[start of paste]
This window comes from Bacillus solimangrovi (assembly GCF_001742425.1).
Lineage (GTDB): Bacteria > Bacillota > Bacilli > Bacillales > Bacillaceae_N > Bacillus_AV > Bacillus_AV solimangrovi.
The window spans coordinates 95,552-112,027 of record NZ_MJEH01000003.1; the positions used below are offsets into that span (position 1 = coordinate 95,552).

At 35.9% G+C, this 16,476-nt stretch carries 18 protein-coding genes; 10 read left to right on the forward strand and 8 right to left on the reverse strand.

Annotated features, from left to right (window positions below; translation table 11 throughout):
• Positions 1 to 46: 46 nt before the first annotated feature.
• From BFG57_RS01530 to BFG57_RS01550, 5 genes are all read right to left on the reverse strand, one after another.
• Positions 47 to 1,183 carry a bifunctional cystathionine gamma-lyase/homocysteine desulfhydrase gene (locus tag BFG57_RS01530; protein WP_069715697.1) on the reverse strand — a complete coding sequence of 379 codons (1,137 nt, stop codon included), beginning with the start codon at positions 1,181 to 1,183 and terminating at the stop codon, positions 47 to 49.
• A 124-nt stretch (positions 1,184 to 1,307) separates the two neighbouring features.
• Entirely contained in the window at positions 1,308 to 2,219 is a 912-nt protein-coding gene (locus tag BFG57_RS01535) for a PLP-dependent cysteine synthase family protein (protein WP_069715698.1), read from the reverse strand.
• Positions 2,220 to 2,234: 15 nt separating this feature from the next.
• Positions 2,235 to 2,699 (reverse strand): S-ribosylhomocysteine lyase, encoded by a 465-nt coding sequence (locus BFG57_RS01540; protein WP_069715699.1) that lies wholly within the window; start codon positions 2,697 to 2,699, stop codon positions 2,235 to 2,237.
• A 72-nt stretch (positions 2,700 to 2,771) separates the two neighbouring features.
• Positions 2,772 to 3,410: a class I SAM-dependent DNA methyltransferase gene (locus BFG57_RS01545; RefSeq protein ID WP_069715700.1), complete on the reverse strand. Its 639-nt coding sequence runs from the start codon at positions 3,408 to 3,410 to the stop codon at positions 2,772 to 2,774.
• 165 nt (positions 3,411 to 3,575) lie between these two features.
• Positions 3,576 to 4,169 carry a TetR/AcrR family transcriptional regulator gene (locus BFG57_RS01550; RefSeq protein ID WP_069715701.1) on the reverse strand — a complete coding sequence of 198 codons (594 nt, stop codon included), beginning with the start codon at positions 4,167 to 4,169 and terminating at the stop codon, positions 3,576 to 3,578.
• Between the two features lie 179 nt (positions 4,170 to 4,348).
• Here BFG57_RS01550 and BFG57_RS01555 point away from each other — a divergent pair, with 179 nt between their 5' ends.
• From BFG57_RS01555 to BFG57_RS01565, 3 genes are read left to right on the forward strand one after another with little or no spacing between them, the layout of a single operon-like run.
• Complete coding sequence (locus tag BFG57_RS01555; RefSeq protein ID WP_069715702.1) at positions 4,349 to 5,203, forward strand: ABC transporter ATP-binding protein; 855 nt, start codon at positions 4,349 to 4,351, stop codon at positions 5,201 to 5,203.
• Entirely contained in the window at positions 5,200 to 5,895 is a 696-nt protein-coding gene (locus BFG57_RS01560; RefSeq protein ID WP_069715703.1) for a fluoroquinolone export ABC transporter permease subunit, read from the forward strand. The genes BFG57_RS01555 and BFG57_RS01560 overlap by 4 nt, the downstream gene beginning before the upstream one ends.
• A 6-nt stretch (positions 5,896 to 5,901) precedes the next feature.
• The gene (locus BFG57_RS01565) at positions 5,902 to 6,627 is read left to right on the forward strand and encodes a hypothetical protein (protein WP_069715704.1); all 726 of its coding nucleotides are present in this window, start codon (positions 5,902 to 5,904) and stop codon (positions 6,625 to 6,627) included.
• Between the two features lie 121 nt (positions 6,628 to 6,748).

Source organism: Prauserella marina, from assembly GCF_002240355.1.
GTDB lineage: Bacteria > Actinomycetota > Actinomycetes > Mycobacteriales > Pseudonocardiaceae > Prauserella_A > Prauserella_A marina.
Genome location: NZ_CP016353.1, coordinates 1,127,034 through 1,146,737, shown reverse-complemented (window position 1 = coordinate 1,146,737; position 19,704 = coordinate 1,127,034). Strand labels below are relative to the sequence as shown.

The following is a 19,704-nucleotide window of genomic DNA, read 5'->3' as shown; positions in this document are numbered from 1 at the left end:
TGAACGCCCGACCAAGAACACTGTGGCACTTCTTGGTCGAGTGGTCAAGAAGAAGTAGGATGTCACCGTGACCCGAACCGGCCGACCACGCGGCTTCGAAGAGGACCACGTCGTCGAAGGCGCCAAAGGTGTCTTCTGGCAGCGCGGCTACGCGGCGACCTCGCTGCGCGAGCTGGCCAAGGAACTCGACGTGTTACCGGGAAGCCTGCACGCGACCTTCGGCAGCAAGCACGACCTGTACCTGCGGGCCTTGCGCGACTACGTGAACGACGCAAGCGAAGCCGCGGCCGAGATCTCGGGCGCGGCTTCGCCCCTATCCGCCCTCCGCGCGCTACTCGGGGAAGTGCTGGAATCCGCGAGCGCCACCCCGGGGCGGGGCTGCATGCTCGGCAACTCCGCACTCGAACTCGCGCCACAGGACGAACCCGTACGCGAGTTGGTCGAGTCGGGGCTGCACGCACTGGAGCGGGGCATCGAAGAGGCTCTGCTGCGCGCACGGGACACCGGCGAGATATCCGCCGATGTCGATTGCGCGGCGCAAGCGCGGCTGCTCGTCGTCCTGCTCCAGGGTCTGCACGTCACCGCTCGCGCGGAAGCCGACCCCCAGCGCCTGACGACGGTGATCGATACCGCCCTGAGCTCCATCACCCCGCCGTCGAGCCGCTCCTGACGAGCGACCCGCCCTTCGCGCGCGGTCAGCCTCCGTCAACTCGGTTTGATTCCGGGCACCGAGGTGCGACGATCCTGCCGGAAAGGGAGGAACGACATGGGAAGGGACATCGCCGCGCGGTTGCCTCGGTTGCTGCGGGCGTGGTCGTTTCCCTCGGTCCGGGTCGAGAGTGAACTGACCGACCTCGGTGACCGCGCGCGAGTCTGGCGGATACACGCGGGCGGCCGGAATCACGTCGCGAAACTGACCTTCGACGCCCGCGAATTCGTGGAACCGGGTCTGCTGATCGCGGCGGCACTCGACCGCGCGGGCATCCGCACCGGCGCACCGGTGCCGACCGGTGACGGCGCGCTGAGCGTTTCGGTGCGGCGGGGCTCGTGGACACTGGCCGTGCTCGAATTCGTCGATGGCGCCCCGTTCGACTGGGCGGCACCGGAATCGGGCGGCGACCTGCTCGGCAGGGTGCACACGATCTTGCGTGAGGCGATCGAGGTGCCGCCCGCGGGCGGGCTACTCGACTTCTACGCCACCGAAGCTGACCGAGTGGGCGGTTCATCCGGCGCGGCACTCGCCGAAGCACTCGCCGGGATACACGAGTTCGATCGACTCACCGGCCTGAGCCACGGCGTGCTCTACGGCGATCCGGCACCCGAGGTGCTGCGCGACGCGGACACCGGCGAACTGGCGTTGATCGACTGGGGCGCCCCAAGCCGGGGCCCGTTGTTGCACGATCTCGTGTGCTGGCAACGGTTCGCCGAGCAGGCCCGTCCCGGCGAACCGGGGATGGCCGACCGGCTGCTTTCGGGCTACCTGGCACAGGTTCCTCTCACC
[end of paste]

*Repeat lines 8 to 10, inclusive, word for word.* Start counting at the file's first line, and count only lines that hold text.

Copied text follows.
• Positions 47 to 1,183 carry a bifunctional cystathionine gamma-lyase/homocysteine desulfhydrase gene (locus tag BFG57_RS01530; protein WP_069715697.1) on the reverse strand — a complete coding sequence of 379 codons (1,137 nt, stop codon included), beginning with the start codon at positions 1,181 to 1,183 and terminating at the stop codon, positions 47 to 49.
• A 124-nt stretch (positions 1,184 to 1,307) separates the two neighbouring features.
• Entirely contained in the window at positions 1,308 to 2,219 is a 912-nt protein-coding gene (locus tag BFG57_RS01535) for a PLP-dependent cysteine synthase family protein (protein WP_069715698.1), read from the reverse strand.